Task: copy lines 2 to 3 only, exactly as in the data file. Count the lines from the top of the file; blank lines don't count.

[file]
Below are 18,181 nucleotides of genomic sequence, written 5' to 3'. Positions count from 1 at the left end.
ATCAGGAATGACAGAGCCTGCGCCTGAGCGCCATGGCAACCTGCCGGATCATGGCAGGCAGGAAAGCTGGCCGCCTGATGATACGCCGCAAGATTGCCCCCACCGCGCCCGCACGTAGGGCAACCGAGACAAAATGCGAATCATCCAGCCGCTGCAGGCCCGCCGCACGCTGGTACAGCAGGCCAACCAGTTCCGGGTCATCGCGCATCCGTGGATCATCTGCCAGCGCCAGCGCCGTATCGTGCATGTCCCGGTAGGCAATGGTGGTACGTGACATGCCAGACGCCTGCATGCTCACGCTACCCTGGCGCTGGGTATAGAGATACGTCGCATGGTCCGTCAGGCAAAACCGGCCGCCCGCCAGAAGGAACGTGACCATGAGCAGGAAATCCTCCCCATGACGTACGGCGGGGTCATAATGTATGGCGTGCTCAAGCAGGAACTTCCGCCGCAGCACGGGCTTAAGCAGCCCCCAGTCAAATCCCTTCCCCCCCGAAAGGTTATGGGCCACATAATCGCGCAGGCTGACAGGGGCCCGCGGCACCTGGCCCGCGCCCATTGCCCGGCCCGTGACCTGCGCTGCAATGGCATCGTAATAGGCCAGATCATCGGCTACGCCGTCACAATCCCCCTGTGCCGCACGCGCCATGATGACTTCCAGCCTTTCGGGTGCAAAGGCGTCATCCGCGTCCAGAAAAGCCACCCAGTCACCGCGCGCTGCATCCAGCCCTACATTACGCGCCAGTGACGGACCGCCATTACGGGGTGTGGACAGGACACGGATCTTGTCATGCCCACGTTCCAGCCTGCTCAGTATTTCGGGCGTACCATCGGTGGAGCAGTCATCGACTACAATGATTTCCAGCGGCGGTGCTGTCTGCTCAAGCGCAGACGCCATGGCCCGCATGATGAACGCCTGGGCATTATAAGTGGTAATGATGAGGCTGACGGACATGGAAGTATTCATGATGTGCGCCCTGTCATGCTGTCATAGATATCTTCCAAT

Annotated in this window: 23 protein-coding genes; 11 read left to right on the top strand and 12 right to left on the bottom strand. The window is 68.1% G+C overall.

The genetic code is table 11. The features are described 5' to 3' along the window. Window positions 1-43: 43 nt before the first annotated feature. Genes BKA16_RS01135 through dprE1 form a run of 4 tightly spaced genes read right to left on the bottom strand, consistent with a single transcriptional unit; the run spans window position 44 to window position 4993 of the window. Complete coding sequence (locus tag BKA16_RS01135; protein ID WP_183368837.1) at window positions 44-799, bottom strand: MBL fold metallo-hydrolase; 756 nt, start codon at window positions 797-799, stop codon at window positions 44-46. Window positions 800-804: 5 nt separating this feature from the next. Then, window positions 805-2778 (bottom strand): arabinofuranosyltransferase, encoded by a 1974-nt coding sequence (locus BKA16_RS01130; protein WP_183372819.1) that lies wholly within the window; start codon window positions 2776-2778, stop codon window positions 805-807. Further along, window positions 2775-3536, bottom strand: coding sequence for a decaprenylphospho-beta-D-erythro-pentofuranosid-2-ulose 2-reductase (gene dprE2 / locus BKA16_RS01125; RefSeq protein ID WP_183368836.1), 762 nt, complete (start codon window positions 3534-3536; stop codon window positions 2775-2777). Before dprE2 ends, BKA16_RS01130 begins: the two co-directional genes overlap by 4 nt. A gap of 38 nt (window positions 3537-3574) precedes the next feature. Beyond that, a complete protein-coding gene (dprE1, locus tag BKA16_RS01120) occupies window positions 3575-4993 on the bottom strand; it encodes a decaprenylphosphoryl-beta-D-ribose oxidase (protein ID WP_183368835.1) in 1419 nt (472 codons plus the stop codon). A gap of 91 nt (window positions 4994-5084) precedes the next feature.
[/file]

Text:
ATCAGGAATGACAGAGCCTGCGCCTGAGCGCCATGGCAACCTGCCGGATCATGGCAGGCAGGAAAGCTGGCCGCCTGATGATACGCCGCAAGATTGCCCCCACCGCGCCCGCACGTAGGGCAACCGAGACAAAATGCGAATCATCCAGCCGCTGCAGGCCCGCCGCACGCTGGTACAGCAGGCCAACCAGTTCCGGGTCATCGCGCATCCGTGGATCATCTGCCAGCGCCAGCGCCGTATCGTGCATGTCCCGGTAGGCAATGGTGGTACGTGACATGCCAGACGCCTGCATGCTCACGCTACCCTGGCGCTGGGTATAGAGATACGTCGCATGGTCCGTCAGGCAAAACCGGCCGCCCGCCAGAAGGAACGTGACCATGAGCAGGAAATCCTCCCCATGACGTACGGCGGGGTCATAATGTATGGCGTGCTCAAGCAGGAACTTCCGCCGCAGCACGGGCTTAAGCAGCCCCCAGTCAAATCCCTTCCCCCCCGAAAGGTTATGGGCCACATAATCGCGCAGGCTGACAGGGGCCCGCGGCACCTGGCCCGCGCCCATTGCCCGGCCCGTGACCTGCGCTGCAATGGCATCGTAATAGGCCAGATCATCGGCTACGCCGTCACAATCCCCCTGTGCCGCACGCGCCATGATGACTTCCAGCCTTTCGGGTGCAAAGGCGTCATCCGCGTCCAGAAAAGCCACCCAGTCACCGCGCGCTGCATCCAGCCCTACATTACGCGCCAGTGACGGACCGCCATTACGGGGTGTGGACAGGACACGGATCTTGTCATGCCCACGTTCCAGCCTGCTCAGTATTTCGGGCGTACCATCGGTGGAGCAGTCATCGACTACAATGATTTCCAGCGGCGGTGCTGTCTGCTCAAGCGCAGACGCCATGGCCCGCATGATGAACGCCTGGGCATTATAAGTGGTAATGATGAGGCTGACGGACATGGAAGTATTCATGATGTGCGCCCTGTCATGCTGTCATAGATATCTTCCAAT

Annotated in this window: 23 protein-coding genes; 11 read left to right on the top strand and 12 right to left on the bottom strand. The window is 68.1% G+C overall.